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How can I run the same test against a lot of different data? I want to be reported of all failures.

For example:

def isEven(number):
    return True # quite buggy implementation

data = [ 
    (2, True), 
    (3, False), 
    (4, True),
    (5, False),
]

class MyTest:
   def evenTest(self, num, expected):
       self.assertEquals(expected, isEven(num))

I have found solution which raises error on first failure only: http://melp.nl/2011/02/phpunit-style-dataprovider-in-python-unit-test/

How to run test to be reported of all failures?

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6 Answers 6

up vote 4 down vote accepted

You should be using py.test, i think unittest module was blindly copied from junit, anyway we can hack our way like this

import unittest

data = [ 
    (2, True), 
    (3, False), 
    (4, True),
    (5, False)]

# this should be imported from a separate module.
def isEven(number):
    return True # quite buggy implementation

def create_test_func(num, expected):
    def _test_func(self):
        self.assertEqual(expected, isEven(num))
    return _test_func

class TestIsEven(unittest.TestCase):

    pass

# pyunit isn't pythonic enought use py.test instead
# till then we rely on such hackery
import new
for i, (num, expected) in enumerate(data):
    setattr(TestIsEven, 'test_data_%d'%i, create_test_func(num, expected))

if __name__ == "__main__":
    unittest.main()

and output is:

.F.F
======================================================================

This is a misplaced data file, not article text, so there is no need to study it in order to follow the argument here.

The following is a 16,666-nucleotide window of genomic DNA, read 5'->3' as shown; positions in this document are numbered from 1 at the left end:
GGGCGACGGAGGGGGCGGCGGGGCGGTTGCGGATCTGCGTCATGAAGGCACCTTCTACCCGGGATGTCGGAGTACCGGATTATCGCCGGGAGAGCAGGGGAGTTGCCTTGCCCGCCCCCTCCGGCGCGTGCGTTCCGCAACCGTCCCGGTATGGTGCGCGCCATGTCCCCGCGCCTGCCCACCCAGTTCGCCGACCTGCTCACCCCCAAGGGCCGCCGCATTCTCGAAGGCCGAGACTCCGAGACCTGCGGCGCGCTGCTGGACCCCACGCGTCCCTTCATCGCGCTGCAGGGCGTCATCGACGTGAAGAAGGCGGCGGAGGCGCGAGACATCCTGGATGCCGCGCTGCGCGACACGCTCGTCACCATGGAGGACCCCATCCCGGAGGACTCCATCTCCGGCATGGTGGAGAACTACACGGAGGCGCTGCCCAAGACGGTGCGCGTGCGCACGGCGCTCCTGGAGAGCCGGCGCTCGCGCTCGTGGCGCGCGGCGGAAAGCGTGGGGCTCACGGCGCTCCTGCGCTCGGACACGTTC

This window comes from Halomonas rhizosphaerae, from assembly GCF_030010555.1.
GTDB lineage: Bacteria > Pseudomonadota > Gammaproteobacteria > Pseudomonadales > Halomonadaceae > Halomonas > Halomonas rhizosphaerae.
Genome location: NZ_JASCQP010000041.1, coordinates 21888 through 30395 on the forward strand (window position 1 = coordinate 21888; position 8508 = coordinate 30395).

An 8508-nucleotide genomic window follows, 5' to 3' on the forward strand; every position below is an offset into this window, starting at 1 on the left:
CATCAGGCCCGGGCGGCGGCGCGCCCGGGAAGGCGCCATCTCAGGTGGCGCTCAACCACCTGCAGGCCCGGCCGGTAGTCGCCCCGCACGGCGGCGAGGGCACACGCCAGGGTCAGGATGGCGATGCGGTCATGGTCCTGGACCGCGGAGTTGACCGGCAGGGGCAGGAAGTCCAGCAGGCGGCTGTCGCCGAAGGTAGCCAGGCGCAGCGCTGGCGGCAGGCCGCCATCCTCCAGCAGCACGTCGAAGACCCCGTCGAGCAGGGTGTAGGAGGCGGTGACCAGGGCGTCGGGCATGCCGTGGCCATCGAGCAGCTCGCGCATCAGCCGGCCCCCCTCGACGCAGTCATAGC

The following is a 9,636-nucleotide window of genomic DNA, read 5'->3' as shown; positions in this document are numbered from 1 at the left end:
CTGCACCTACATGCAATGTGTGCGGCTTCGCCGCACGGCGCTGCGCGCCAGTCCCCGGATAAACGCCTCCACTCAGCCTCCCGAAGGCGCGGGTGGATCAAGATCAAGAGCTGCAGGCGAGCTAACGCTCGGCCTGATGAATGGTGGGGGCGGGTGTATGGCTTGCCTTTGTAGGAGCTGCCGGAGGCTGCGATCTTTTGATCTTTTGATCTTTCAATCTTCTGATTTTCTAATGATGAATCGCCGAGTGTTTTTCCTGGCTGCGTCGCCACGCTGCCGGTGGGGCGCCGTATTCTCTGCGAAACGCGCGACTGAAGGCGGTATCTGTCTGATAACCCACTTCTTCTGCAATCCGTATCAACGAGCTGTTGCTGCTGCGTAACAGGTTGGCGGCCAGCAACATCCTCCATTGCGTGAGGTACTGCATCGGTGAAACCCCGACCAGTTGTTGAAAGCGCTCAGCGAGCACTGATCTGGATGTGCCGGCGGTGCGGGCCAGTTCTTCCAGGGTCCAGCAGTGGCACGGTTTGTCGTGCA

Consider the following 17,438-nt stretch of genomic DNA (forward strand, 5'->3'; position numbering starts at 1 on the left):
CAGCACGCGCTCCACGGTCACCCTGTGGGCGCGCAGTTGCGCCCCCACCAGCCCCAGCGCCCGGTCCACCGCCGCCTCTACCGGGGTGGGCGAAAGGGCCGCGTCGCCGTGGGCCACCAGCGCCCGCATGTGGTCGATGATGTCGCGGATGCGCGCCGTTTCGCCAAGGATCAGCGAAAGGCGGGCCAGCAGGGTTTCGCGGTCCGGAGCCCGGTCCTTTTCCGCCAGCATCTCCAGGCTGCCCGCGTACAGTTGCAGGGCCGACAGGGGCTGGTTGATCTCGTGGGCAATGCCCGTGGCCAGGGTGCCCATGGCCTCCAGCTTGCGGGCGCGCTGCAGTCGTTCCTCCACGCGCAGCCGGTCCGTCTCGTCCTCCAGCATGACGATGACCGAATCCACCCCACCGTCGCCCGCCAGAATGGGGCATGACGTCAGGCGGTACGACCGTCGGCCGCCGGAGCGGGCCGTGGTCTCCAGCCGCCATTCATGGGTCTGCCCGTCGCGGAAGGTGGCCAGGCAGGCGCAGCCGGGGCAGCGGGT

FAIL: test_data_1 (__main__.TestIsEven)
----------------------------------------------------------------------
Traceback (most recent call last):
  File "untitled-1.py", line 15, in _test_func
    self.assertEqual(expected, isEven(num))
AssertionError: False != True

======================================================================
FAIL: test_data_3 (__main__.TestIsEven)
----------------------------------------------------------------------
Traceback (most recent call last):
  File "untitled-1.py", line 15, in _test_func
    self.assertEqual(expected, isEven(num))
AssertionError: False != True

----------------------------------------------------------------------
Ran 4 tests in 0.000s

FAILED (failures=2)

Using this approach you can add more niceties like printing debug info on failure etc

share|improve this answer
    
+1, on i think unittest module was blindly copied from junit and it's not the only one that was copied from java-like :) –  mouad Jun 15 '11 at 7:13

One solution is to make different test case instances for each entry in data:

class MyTest(unittest.TestCase):
    def __init__(self, num, expected):
        unittest.TestCase.__init__(self, "evenTest")
        self.num = num
        self.expected = expected
    def evenTest(self):
        self.assertEqual(self.expected, isEven(self.num))

For unittest to know how to construct the test cases, add a load_tests() function to your module:

def load_tests(loader, tests, pattern):
    return unittest.TestSuite(MyTest(num, expected)
                              for num, expected in data)
share|improve this answer

Are you looking for something like this:

import unittest


def is_even(number):
    return True # quite buggy implementation


class TestCase(unittest.TestCase):
    def setUp(self):